The Final Four by Paul Volponi
Posted by: Cindy Dobrez and Lynn Rutan
Lynn: It isn’t basketball season as I write this but basketball fans won’t care AND it has taken me all this time to finally get my hands on The Final Four (Penguin/Viking 2012). It was worth the wait though and this is a book that will never stay long on your shelves once the sports fans find it.
It is the semi-finals of the NCAA Tournament and Michigan State faces underdog Troy University. It’s a match up that mirrors what is happening in college ball these days. MSU’s team is built around a trash-talking freshman phenom who says outright that he is “one and done,” playing one season in college ball and moving on to the pros. Arrogant and supremely talented, Malcolm McBride has nothing but scorn for the system that makes huge amounts of money on college players and contempt for his team-mates. The Troy Trojans are a stark contrast; they are an under-rated team that believes foremost in team work, whose players have little hope of pro contracts and who play mostly for the sheer love of the game. David vs. Goliath, the Cinderella team vs. the Top Ranked Favorite. Of course it is far more complex than that. Volponi spins out the stories of the teams and their players as the minutes of this pivotal game tick down. The play by play is so vivid it feels like it is happening right now. Overtime, double overtime, triple overtime! Quadruple overtime!
Volponi intersperses the back stories of the teams and their players between the action of the game in journal entries, newspaper articles, and flash backs, exploring the personalities and characters of the players, turning what could have been a black and white drama into something far more subtle. Big themes and a big game come together in a terrific blend that no fan will be able to resist.
Cindy: Oh how I loved this book and I regret that Lynn has been waiting since July for me to get to it. But, I’m just in time for next week’s start to the official college basketball season with midnight madness taking place as teams take to the practice floor. The book opens with 6.9 seconds left in regulation at the first of the two Final Four games with these words:
Just because the game clock has stopped, don’t believe for a single second that the hearts of the ten basketball players on the court have quit pounding.
That’s not quite true. Each chapter is prefaced by a quote from a famous basketball personality, starting with the inventor of the game, James Naismith and ending with the game’s legendary coach, John Wooden of UCLA. In fact, my only negative criticism of this book is in the credit for the quote by my own alumni university’s famous and infamous Bobby Knight. Volponi misnames Indiana University as “The University of Indiana.” Come on, Paul. This is IU we are talking about. The General. How could you get this wrong? I won’t throw a chair, but, really, in the reprints and paperback editions that this book will surely need, let’s get this important detail right!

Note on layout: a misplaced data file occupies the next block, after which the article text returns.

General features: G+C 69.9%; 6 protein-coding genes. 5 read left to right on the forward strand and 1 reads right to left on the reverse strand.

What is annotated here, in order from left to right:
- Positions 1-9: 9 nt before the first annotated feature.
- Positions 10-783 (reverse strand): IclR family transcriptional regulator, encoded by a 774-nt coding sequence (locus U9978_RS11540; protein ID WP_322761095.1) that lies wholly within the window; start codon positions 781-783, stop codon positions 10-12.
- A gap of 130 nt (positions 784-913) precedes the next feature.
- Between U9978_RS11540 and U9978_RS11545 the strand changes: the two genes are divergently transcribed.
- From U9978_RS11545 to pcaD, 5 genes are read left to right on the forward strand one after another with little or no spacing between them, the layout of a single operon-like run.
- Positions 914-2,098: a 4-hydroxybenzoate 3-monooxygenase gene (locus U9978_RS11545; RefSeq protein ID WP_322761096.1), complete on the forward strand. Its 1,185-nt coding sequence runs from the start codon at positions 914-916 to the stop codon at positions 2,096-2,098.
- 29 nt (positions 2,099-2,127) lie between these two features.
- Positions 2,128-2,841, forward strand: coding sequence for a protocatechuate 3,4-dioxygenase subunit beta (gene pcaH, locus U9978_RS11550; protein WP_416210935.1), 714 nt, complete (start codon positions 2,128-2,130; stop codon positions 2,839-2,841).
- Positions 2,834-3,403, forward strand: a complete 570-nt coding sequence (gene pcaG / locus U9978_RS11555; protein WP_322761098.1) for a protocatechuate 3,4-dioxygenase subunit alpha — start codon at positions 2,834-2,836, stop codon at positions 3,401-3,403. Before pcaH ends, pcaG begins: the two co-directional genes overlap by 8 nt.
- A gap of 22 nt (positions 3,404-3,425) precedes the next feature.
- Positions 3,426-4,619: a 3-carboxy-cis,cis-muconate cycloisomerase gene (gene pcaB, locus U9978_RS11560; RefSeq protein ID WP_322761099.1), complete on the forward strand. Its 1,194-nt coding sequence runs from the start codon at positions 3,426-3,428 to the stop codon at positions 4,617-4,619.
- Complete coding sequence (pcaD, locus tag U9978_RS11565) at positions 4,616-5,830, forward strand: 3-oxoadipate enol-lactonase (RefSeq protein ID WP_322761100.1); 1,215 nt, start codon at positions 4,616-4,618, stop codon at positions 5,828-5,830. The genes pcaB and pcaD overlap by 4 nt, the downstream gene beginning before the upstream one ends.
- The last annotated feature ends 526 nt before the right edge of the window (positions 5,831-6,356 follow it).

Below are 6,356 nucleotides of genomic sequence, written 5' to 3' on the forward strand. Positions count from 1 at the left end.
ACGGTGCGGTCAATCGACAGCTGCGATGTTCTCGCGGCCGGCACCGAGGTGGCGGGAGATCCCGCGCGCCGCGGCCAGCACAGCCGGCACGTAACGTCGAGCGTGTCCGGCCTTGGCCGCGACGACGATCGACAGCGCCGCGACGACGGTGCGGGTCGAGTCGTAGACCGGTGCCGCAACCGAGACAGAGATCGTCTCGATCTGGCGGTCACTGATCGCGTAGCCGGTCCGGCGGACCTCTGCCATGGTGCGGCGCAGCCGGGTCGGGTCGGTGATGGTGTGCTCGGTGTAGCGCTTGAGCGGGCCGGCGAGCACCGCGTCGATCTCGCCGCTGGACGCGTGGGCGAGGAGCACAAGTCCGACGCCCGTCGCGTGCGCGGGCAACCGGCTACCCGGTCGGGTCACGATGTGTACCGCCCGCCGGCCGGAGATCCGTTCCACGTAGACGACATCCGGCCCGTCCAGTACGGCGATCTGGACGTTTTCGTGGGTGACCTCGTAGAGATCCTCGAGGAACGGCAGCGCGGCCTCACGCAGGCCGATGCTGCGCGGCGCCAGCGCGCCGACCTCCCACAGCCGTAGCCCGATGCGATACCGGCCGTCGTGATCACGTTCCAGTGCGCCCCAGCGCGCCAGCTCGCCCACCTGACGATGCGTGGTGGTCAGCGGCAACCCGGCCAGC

Sorry, I see that my Purdue graduate partner let that egregious error slip, but I could not, in good conscience, do so.
Back to the strengths. The basketball action is palpable. The plays, the tension on the big stage, the mistakes and big plays, it’s all there along with the four overtimes. It is only in the final pages that we learn who wins the game and what happens to them in the championship game against the victor between Duke and North Carolina who are waiting in the wings for this game to end to play their own Final Four game. Volponi tones down the trash talk to make this more appropriate for secondary schools than it would be if he made the voice more authentic to what is on the court, and yet, the taunts, the psychology, and venom of the real thing comes through loudly.
Malcolm from the projects of Detroit is dealing with the grief over losing his sister to a drive by shooter and Roko from war-torn Croatia is grieving the loss of a beloved uncle. Their stories reinforce the blurb on the book’s jacket from Coach K of Duke who says this book “serves as a reminder that the college game is played by young people, each with their own unique story.” There are dramas on and off the court as the action flashes back to the final years of high school for several players and veers to television interviews and current cable coverage of the event. I laughed out loud during a number of the color commentator’s inane metaphors that sound oh so like what I hear during the season’s television coverage.
This was the perfect time for me to read this as basketball season ratchett’s up (we at Indiana don’t talk about college football season!) If you live in basketball mania areas you will need multiple copies of this book! And since I serve two schools full of Michigan State fans it is a bad time for my budget to have been slashed. I may have to hold a car wash or bake sale to be able to purchase the number of copies I’m going to need to meet demand!